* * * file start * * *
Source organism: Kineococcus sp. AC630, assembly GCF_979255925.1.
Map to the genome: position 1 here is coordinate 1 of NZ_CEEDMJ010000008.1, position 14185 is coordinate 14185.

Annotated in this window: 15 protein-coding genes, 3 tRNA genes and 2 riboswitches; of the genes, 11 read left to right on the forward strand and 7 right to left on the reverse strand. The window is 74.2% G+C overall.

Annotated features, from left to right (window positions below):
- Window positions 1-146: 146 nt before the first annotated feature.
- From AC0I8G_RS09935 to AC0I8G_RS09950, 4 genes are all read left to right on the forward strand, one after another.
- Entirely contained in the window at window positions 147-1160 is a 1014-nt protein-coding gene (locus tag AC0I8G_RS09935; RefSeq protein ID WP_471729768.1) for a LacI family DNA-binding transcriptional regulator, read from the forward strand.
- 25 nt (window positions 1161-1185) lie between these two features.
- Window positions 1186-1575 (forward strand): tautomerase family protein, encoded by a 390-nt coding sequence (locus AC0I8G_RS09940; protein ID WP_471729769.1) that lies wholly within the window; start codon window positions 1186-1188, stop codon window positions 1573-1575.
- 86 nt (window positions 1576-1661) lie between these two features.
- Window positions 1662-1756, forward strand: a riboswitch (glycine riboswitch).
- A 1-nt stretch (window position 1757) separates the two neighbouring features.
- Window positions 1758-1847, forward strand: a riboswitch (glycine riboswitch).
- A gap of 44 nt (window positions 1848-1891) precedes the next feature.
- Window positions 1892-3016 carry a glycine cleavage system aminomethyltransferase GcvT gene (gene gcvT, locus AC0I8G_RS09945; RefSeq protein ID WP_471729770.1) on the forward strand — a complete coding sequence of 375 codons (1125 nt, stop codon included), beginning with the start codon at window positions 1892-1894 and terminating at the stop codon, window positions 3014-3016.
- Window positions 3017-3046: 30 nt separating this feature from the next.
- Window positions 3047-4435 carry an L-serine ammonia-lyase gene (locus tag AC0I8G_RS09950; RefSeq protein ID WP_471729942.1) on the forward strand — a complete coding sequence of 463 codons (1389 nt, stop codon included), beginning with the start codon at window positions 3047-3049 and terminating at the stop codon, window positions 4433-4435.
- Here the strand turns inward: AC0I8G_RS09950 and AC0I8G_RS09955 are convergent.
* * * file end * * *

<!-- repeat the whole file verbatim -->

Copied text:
Source organism: Kineococcus sp. AC630, assembly GCF_979255925.1.
Map to the genome: position 1 here is coordinate 1 of NZ_CEEDMJ010000008.1, position 14185 is coordinate 14185.

Annotated in this window: 15 protein-coding genes, 3 tRNA genes and 2 riboswitches; of the genes, 11 read left to right on the forward strand and 7 right to left on the reverse strand. The window is 74.2% G+C overall.

Annotated features, from left to right (window positions below):
- Window positions 1-146: 146 nt before the first annotated feature.
- From AC0I8G_RS09935 to AC0I8G_RS09950, 4 genes are all read left to right on the forward strand, one after another.
- Entirely contained in the window at window positions 147-1160 is a 1014-nt protein-coding gene (locus tag AC0I8G_RS09935; RefSeq protein ID WP_471729768.1) for a LacI family DNA-binding transcriptional regulator, read from the forward strand.
- 25 nt (window positions 1161-1185) lie between these two features.
- Window positions 1186-1575 (forward strand): tautomerase family protein, encoded by a 390-nt coding sequence (locus AC0I8G_RS09940; protein ID WP_471729769.1) that lies wholly within the window; start codon window positions 1186-1188, stop codon window positions 1573-1575.
- 86 nt (window positions 1576-1661) lie between these two features.
- Window positions 1662-1756, forward strand: a riboswitch (glycine riboswitch).
- A 1-nt stretch (window position 1757) separates the two neighbouring features.
- Window positions 1758-1847, forward strand: a riboswitch (glycine riboswitch).
- A gap of 44 nt (window positions 1848-1891) precedes the next feature.
- Window positions 1892-3016 carry a glycine cleavage system aminomethyltransferase GcvT gene (gene gcvT, locus AC0I8G_RS09945; RefSeq protein ID WP_471729770.1) on the forward strand — a complete coding sequence of 375 codons (1125 nt, stop codon included), beginning with the start codon at window positions 1892-1894 and terminating at the stop codon, window positions 3014-3016.
- Window positions 3017-3046: 30 nt separating this feature from the next.
- Window positions 3047-4435 carry an L-serine ammonia-lyase gene (locus tag AC0I8G_RS09950; RefSeq protein ID WP_471729942.1) on the forward strand — a complete coding sequence of 463 codons (1389 nt, stop codon included), beginning with the start codon at window positions 3047-3049 and terminating at the stop codon, window positions 4433-4435.
- Here the strand turns inward: AC0I8G_RS09950 and AC0I8G_RS09955 are convergent.